Types of Property Cover

What is buildings insurance?


Buildings insurance covers the structure of the building such as the walls, roof, floors, ceilings, windows and doors from damage. A buildings insurance policy should cover funds to rebuild your house in an event of it being completely damaged beyond repair.
The damage can come in many forms and is listed below:

  • Weather damage such as lightening, storms etc
  • Earthquakes
  • Vandalism
  • Bursting of pipes
  • Falling trees
  • Flooding
  • Subsidence

Make sure to check that you are not living in a high risk area of damage such as flooding. You may have to pay extra on your policy if you are but you will get peace of mind knowing that you are adequately covered.
Many building insurance providers also cover you for garages, conservatories, greenhouses, fences etc. Make sure you check the policy to see what you are covered for. Policies may also cover permanent fixtures and fitting including cupboards, toilets, baths and kitchen units and again it is important to check what your policy covers.
Always shop around for the best building insurance and not the cheapest as you may leave some important items uncovered under the policy. Unfortunate accidents may happen to your property from time to time so it is imperative that adequate cover is taken out to protect your home.

What is contents insurance?

Contents insurance covers your household possessions such as jewellery, electronic goods, furniture, carpets and clothing against theft, loss and damage. Contents insurance is not necessary but it is essential if you want to protect your valuables which you have paid a lot of money for over the years.

Generally, there are two types of contents insurance available; indemnity policy and 'new for old' policy. The indemnity insurance is the cheapest available and covers items by a wear and tear policy. For example, if a carpet was spoilt by paint then the claim would reflect how old the carpet was and pay out accordingly. On the other hand, 'new for old' policy is more expensive but would pay the full amount for a brand new carpet.
Many content insurance providers offer an accidental damage option as standard but usually you will have to pay extra if you want this cover. Cover for extra items can be bought if needed such as expensive jewellery, antiques and also your fridge freezer in case of power failure which means you can claim for the contents of your fridge.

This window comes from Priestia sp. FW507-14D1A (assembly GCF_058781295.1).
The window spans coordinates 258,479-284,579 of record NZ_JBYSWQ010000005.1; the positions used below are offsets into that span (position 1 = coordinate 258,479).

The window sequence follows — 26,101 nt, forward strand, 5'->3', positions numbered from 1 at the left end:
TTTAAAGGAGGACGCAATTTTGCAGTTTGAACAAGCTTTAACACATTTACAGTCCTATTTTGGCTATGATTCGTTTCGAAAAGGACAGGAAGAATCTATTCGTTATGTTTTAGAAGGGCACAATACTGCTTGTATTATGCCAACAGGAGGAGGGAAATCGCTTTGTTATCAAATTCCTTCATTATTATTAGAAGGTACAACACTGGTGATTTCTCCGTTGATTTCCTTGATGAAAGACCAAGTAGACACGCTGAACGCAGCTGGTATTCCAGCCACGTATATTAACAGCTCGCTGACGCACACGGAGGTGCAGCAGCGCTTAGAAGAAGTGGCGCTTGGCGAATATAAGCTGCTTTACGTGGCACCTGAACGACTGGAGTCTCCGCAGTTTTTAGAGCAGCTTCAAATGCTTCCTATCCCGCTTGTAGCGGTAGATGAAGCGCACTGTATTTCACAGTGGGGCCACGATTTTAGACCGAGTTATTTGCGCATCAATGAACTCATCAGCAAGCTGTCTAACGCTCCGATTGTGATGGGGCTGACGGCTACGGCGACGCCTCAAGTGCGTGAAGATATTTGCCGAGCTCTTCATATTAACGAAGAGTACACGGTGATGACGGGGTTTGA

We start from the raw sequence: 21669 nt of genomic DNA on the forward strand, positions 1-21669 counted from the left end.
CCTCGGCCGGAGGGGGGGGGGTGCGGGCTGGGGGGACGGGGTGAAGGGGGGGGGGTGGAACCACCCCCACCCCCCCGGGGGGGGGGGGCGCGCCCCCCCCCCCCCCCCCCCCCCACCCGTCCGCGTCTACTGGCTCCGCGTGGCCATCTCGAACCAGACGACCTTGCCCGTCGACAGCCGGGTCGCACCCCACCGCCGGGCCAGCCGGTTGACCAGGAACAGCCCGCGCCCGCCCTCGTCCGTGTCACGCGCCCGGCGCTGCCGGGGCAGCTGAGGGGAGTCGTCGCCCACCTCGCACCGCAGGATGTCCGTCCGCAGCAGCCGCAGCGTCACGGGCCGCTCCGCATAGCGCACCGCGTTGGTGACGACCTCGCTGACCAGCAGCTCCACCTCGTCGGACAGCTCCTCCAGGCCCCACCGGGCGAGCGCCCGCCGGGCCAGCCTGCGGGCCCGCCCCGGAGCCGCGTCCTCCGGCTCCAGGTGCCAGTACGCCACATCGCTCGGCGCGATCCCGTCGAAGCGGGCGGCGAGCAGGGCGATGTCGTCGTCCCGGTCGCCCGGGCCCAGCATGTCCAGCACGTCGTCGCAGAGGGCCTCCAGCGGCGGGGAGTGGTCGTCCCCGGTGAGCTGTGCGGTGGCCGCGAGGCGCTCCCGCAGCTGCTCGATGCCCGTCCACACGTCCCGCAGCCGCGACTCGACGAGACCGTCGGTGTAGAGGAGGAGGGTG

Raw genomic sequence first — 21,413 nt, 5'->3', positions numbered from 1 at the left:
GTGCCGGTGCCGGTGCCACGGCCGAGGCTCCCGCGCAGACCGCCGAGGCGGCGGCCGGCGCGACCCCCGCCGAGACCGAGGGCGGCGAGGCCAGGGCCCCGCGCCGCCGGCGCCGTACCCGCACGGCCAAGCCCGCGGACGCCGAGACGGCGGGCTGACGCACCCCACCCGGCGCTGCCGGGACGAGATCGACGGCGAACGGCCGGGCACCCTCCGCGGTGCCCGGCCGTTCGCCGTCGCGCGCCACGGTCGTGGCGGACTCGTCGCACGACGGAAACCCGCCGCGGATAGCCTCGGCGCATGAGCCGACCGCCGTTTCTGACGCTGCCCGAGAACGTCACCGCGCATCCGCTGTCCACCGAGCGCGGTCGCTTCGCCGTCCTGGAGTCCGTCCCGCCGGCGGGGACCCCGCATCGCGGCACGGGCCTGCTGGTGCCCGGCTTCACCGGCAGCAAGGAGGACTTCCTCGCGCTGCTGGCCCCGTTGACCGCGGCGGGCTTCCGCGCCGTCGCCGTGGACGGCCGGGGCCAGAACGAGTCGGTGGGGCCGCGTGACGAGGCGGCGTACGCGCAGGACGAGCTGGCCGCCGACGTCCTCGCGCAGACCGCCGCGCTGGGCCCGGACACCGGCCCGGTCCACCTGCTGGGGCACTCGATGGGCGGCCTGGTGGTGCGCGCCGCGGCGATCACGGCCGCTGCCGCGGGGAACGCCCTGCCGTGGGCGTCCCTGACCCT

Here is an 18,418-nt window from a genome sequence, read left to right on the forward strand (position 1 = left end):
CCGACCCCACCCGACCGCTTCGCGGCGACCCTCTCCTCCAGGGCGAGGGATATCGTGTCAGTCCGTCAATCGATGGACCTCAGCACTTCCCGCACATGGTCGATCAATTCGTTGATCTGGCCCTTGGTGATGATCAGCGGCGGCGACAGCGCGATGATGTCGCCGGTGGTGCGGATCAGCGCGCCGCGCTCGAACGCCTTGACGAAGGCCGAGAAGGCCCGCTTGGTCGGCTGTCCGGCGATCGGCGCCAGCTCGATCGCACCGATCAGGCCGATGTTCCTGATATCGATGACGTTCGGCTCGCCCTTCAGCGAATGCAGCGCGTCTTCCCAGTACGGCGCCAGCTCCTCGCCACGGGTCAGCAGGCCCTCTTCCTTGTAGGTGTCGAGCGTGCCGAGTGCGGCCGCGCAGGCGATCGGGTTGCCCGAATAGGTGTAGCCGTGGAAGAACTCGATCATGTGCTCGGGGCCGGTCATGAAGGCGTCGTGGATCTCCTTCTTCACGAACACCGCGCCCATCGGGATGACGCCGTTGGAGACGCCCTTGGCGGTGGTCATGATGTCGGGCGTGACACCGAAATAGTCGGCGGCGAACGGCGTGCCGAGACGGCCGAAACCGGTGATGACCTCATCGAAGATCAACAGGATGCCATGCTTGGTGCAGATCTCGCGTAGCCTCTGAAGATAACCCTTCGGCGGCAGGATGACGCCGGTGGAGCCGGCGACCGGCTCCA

Home contents insurance can also include the following things that don't necessary stay at home:

  • Prams
  • Mobile phones
  • Handbag
  • Watches
  • Clothing
  • Bicycle

Always check with your home insurance contents provider for what you are covered for under your policy or read the small print that is attached with your paper work.
Bear in mind that it is possible to combine buildings and contents insurance together and obtaining a quote. This will often get you a good deal and save you hundreds of pounds.

Home insurance for landlords

Landlord insurance is the same as normal types of home insurance that everyday people apply for. All landlords need buildings insurance for the property that they may own but contents insurance is not essential as it will depend on how the property is equipped.
Landlords should conform to the list below to help minimise risks that property letting may involve:
Landlord liability - This covers for injuries that the person living in the rented accommodation my claim for against the landlord. If conditions are dangerous in the rented accommodation as a result of negligence on the landlords behalf then this could affect the claim.
Emergency assistance - Protection against call out fees for contractors carrying out work for emergencies. These may include roofing damage, heating problem, lost keys, plumbing etc
Extra cover - For example, loss of rent due to the tenant not paying up. Additional cover could help in these circumstances.
Contact us for more advice on what buildings and contents insurance would be most suitable for you.

  • How much should I insure my buildings for? Open or Close

    You must be careful with this - make sure that you do not insure your buildings for the market value of your property. You are insuring against the fact that the building has to be demolished, the site cleared and then your property rebuilt. You wont have to buy the land again, so as a result the rebuild cost is typically much lower than the market value. If you insure for the market value you are wasting your money and over insuring yourself! More information on rebuild costs can be found from the Association of British Insurers website http://www.abi.org.uk